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Trading On Trump's Fed Tweets: Our New Reality

What happens to markets when Donald Trump tweets about the Fed?
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Few will admit it, but the Federal Open Markets Committee meeting is a bore. The big interest-rate reveal comes as a mumble at the end of a memo, and the Fed chair’s post-meeting comments are an impenetrable veil of Fed-speak. The FOMC meeting may move markets, but it's not good TV.


This time around, though, there’s Donald Trump.

When Janet Yellen announces the Fed’s next rate decision Wednesday, all eyes will be on Trump and his Twitter feed. An inveterate Fed critic, Trump will be tempted to lash out at Yellen, no matter the outcome of the FOMC’s deliberations. If that happens, markets are bound to react. 

“Twitter’s going to be a new angle” for Fed-watchers, said Jim O’Sullivan, chief U.S. economist at High Frequency Economics. “It would add anxiety for sure if he started criticizing the Fed.”

Traders are on alert. Since the election, Trump’s tweets have sent jolts through stocks singled out for abuse, namely Boeing and Lockheed Martin. “There are people diligently working to create algorithms for Trump’s tweets,” KOR Group analyst Zachary David told Politico. Trading desks previously barred from Twitter are jacking back in.

Policymakers are also paying attention. What of Fed independence after Trump’s thumbs bang out the first impulsive thought that pulses through his head following the decision? In an article Tuesday Bloomberg considered the fallout. “It helps policy making, and the public perception of policy making, if the administration is not publicly commenting,” said former Vice Fed Chair Donald Kohn. “Eroding that would be moving in the wrong direction.”

But none of this answers the question of how specific markets might actually react in the event that Trump tweets shade on the FOMC decision. Wall Street is virtually certain there will be a rate hike – the big variable is Trump’s reaction.

“Depending on what he says, it could have a disproportionate impact on the markets, and not necessarily a beneficial one,” said Kathy Bostjancic, director of U.S. macro at Oxford Economics. “It certainly could have the potential to stoke anxiety in the markets.”

One challenge is guessing what Trump might actually say. He has criticized the Fed for its near-zero post-crisis rates, predicting in 2012 that the policy would spark “record inflation” (it hasn’t). More recently he claimed that the Fed’s reticence to hike has been a political favor to Obama, creating a “false market” for the outgoing Democratic administration.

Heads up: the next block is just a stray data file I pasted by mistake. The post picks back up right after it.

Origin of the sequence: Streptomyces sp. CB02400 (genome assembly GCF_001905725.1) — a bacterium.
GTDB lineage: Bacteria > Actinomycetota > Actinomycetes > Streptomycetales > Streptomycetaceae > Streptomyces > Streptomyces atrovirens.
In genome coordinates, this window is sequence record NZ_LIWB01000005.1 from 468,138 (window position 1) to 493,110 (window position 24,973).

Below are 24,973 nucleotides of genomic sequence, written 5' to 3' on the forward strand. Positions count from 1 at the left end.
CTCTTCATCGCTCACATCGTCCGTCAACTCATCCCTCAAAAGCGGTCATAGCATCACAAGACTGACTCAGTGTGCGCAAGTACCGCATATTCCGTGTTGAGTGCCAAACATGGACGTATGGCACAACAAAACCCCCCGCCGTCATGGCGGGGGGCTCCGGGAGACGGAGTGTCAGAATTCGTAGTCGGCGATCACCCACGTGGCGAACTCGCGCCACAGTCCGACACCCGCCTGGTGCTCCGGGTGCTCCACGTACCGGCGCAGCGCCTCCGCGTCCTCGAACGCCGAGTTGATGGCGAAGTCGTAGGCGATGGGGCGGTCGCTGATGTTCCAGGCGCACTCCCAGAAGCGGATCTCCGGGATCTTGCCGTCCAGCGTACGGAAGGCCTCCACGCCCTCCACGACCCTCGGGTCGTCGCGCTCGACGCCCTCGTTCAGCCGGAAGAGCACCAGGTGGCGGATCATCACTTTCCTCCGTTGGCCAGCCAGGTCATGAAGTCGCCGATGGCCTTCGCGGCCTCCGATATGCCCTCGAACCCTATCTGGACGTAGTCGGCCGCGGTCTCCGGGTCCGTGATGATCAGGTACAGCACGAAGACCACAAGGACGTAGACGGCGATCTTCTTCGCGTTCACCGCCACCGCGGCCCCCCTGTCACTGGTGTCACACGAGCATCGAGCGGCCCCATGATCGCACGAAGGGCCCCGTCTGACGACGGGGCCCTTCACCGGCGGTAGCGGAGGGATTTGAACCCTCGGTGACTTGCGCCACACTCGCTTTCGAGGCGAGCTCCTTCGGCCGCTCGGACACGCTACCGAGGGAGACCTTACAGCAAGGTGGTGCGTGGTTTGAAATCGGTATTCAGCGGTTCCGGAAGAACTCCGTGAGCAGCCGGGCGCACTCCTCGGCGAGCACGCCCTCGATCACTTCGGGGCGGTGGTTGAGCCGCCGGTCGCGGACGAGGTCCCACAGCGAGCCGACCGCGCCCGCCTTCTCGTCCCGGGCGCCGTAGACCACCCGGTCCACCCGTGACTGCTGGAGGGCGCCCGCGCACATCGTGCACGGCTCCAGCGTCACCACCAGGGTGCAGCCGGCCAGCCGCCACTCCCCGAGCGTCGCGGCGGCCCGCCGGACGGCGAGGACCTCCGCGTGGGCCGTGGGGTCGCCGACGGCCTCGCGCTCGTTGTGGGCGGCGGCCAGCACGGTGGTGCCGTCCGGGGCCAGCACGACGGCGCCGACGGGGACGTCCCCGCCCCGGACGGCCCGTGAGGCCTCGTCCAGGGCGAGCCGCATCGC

On the other hand, Trump has claimed that government jobs data are bunk and millions of Americans can’t find work. By that reasoning, the Fed should keep rates low until true full employment is at hand. Whether Trump actually supports that conclusion, he’d probably find it unfair if he didn’t receive the same accommodative policy his predecessor got from the Fed.

What’s more, policies like infrastructure spending would benefit from continued low rates. “Being a real estate developer, once he’s president he might actually want interest rates to stay lower for longer,” Bostjancic said.

So which is it? Will the president-elect want the Fed to normalize or maintain a looser policy, which might help him keep his economic promises? It’s one of Trump’s great consistencies that none of his options is entirely self-consistent.


(Purely hypothetical.)

Assuming the Fed does raise rates and Trump does unleash quick condemnation – a scenario represented by the hypothetical tweet in the bottom-right – what might the market do?

None of the traders and economists interviewed for this story wanted to stick their neck out to make a specific, highly speculative call on asset movements in the event of an acerbic Trump tweet on the Fed. “A lot of recklessness has already been priced in,” one trader said. “It’s hard to tell.”

But all agreed that there would be immediate ramifications. “Traditionally the fixed-income market is where I would look first,” Bostjancic said. An implicit attack on Fed independence could also send the dollar lower, she added. “It’s sort of a brave new world in that sense.”

The speculation could all be for naught, however. Trump tends to tweet about whatever flashes across the TV screen in front of him. According to a Washington Post analysis, his top channels are Fox News, CNN and MSNBC. The top ten includes no CSPAN, no Bloomberg, nor even CNBC for that matter.

If Yellen has anything provocative to say Wednesday, Trump may not even see it. That is, unless it gets some cable news play.

Are you a trader or quant working on this very question? Tell us all about it:


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